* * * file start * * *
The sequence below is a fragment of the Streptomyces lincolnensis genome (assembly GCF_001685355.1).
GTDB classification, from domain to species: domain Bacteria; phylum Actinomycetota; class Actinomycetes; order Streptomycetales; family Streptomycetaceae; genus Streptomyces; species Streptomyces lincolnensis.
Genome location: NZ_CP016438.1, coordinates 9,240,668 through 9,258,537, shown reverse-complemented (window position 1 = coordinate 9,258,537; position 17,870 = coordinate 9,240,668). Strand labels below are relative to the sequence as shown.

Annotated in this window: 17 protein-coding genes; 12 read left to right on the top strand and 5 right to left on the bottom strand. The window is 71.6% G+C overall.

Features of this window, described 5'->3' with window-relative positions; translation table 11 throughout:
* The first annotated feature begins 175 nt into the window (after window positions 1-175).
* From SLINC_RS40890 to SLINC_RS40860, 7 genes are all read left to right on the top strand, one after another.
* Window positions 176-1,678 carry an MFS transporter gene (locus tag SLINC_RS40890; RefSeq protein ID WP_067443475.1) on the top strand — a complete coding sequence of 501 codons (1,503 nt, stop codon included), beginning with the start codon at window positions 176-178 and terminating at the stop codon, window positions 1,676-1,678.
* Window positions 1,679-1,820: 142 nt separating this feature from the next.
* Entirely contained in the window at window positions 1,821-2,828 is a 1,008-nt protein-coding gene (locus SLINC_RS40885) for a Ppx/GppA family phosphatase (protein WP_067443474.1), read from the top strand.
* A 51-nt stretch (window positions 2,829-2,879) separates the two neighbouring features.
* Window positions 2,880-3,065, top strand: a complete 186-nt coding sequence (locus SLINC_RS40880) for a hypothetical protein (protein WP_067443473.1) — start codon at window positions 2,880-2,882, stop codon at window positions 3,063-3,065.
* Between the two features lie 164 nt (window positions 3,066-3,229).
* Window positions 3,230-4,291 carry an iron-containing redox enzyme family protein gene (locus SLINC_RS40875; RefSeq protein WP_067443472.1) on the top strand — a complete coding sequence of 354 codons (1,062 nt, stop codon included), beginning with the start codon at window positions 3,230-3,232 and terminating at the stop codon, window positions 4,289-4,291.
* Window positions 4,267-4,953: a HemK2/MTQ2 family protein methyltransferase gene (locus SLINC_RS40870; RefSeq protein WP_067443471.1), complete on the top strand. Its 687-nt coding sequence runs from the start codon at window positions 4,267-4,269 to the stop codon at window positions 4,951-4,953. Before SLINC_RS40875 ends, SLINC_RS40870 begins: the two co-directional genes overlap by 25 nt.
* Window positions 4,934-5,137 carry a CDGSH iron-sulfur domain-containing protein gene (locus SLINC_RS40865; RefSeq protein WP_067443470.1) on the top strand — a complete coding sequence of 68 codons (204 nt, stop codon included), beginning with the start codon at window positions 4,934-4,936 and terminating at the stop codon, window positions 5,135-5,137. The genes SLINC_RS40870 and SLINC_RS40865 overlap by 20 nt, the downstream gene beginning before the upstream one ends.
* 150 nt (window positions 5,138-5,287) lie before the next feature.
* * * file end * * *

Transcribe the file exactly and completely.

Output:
The sequence below is a fragment of the Streptomyces lincolnensis genome (assembly GCF_001685355.1).
GTDB classification, from domain to species: domain Bacteria; phylum Actinomycetota; class Actinomycetes; order Streptomycetales; family Streptomycetaceae; genus Streptomyces; species Streptomyces lincolnensis.
Genome location: NZ_CP016438.1, coordinates 9,240,668 through 9,258,537, shown reverse-complemented (window position 1 = coordinate 9,258,537; position 17,870 = coordinate 9,240,668). Strand labels below are relative to the sequence as shown.

Annotated in this window: 17 protein-coding genes; 12 read left to right on the top strand and 5 right to left on the bottom strand. The window is 71.6% G+C overall.

Features of this window, described 5'->3' with window-relative positions; translation table 11 throughout:
* The first annotated feature begins 175 nt into the window (after window positions 1-175).
* From SLINC_RS40890 to SLINC_RS40860, 7 genes are all read left to right on the top strand, one after another.
* Window positions 176-1,678 carry an MFS transporter gene (locus tag SLINC_RS40890; RefSeq protein ID WP_067443475.1) on the top strand — a complete coding sequence of 501 codons (1,503 nt, stop codon included), beginning with the start codon at window positions 176-178 and terminating at the stop codon, window positions 1,676-1,678.
* Window positions 1,679-1,820: 142 nt separating this feature from the next.
* Entirely contained in the window at window positions 1,821-2,828 is a 1,008-nt protein-coding gene (locus SLINC_RS40885) for a Ppx/GppA family phosphatase (protein WP_067443474.1), read from the top strand.
* A 51-nt stretch (window positions 2,829-2,879) separates the two neighbouring features.
* Window positions 2,880-3,065, top strand: a complete 186-nt coding sequence (locus SLINC_RS40880) for a hypothetical protein (protein WP_067443473.1) — start codon at window positions 2,880-2,882, stop codon at window positions 3,063-3,065.
* Between the two features lie 164 nt (window positions 3,066-3,229).
* Window positions 3,230-4,291 carry an iron-containing redox enzyme family protein gene (locus SLINC_RS40875; RefSeq protein WP_067443472.1) on the top strand — a complete coding sequence of 354 codons (1,062 nt, stop codon included), beginning with the start codon at window positions 3,230-3,232 and terminating at the stop codon, window positions 4,289-4,291.
* Window positions 4,267-4,953: a HemK2/MTQ2 family protein methyltransferase gene (locus SLINC_RS40870; RefSeq protein WP_067443471.1), complete on the top strand. Its 687-nt coding sequence runs from the start codon at window positions 4,267-4,269 to the stop codon at window positions 4,951-4,953. Before SLINC_RS40875 ends, SLINC_RS40870 begins: the two co-directional genes overlap by 25 nt.
* Window positions 4,934-5,137 carry a CDGSH iron-sulfur domain-containing protein gene (locus SLINC_RS40865; RefSeq protein WP_067443470.1) on the top strand — a complete coding sequence of 68 codons (204 nt, stop codon included), beginning with the start codon at window positions 4,934-4,936 and terminating at the stop codon, window positions 5,135-5,137. The genes SLINC_RS40870 and SLINC_RS40865 overlap by 20 nt, the downstream gene beginning before the upstream one ends.
* 150 nt (window positions 5,138-5,287) lie before the next feature.